The only ship to sink in the Gulf of Mexico during the U.S. Civil War was a Union ship named the USS Hatteras, shown on the right in this picture. It was sunk by a Confederate ship named the CSS Alabama, shown on the left.
The Back Story
- The wreckage of the USS Hatteras was first discovered in the Gulf of Mexico in the 1970s. However, it wasn’t until 2012 that the first sonar images of the ship were made. Storms had washed away sand that was covering the wreckage, allowing sonar access to it.
- Sonar images of the USS Hatteras were made by divers. Deep in the murky Gulf waters, they used advanced, 3-D sonar equipment never before used underwater. You can learn how sonar is used to investigate underwater objects by watching this short video:
At the links below, learn more about the USS Hatteras and sonar. Then answer the questions that follow.
- How does sonar work to detect underwater objects?
- Sound waves travel from a sonar device to an underwater object and then back to the sonar device again. Assume you know the amount of time it takes the sound waves to make the round trip. What property of sound waves is needed to calculate the distance to the underwater object? How would the distance to the object be calculated?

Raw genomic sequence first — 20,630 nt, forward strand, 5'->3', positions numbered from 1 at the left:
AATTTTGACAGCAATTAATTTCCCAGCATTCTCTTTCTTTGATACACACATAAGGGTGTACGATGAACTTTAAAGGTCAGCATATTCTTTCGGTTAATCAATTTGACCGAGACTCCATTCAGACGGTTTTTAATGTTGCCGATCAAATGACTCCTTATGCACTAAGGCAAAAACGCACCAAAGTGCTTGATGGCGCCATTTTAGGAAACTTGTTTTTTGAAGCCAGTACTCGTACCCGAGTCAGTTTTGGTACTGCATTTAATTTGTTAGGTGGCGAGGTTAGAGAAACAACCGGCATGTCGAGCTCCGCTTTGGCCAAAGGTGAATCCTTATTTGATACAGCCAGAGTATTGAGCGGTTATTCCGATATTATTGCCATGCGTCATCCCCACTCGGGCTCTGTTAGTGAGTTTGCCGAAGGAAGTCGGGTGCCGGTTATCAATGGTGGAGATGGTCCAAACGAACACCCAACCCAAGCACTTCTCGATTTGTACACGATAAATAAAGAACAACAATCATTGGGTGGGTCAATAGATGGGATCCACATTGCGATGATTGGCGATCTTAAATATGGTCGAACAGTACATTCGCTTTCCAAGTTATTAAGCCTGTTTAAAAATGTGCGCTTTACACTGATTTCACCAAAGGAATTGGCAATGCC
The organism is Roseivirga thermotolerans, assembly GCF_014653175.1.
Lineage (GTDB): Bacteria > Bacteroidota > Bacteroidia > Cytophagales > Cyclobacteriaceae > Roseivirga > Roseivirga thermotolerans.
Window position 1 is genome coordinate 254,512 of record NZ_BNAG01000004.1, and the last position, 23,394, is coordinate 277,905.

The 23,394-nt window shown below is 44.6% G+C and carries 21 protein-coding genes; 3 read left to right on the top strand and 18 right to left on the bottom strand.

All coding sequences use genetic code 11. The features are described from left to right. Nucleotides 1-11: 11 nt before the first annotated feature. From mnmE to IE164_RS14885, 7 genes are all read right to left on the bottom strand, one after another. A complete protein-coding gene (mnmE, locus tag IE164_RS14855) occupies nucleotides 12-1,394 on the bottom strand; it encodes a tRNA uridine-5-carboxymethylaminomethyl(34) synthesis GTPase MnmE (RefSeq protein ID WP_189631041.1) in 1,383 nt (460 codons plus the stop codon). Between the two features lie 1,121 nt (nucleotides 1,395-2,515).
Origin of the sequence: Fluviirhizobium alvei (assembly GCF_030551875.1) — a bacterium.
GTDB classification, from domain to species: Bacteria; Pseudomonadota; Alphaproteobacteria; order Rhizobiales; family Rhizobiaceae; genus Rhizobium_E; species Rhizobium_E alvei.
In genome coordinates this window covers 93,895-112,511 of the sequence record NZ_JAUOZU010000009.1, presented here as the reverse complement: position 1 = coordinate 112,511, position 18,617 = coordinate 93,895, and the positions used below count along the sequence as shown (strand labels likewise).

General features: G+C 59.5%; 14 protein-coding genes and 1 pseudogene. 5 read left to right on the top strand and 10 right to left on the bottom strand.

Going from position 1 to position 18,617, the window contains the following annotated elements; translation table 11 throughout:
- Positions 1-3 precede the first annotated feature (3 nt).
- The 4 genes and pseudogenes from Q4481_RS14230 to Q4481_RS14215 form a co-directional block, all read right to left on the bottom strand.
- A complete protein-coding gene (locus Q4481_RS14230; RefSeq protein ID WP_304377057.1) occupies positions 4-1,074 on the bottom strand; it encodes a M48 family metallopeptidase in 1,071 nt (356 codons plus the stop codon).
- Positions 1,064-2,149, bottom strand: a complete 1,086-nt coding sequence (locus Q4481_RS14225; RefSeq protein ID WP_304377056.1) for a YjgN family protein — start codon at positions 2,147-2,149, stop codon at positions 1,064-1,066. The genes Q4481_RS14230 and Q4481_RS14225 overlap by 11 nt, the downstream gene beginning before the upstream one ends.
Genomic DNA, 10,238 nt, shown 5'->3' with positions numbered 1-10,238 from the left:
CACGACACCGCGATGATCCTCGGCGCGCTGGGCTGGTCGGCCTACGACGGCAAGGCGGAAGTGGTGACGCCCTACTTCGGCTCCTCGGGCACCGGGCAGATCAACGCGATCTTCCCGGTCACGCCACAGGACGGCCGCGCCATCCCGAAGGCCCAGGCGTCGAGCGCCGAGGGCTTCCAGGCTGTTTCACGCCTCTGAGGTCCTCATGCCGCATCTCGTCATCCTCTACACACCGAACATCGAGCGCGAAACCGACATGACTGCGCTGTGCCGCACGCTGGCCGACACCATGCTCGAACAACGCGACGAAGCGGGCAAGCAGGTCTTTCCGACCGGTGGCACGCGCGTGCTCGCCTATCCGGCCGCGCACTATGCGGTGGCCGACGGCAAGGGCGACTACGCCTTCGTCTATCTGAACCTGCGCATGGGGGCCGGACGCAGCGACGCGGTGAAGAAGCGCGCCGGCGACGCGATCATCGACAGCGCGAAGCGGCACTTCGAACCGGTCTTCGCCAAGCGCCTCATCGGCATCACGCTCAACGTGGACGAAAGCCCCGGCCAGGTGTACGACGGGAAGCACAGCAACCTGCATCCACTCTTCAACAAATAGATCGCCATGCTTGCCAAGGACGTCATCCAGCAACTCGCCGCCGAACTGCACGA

- Sand and silt in the water prevent light from passing through it. This limits the distance that divers can see underwater. How do sand and silt in the water affect sonar?
- The wreck of the USS Hatteras is being investigated by underwater archeologists. The military also uses sonar under the water. What is one military use of sonar?
- What frequency of sound waves is used by military sonar? How far can the sound waves travel through the water?
- Name two animals that use sound waves the same way that we use sonar.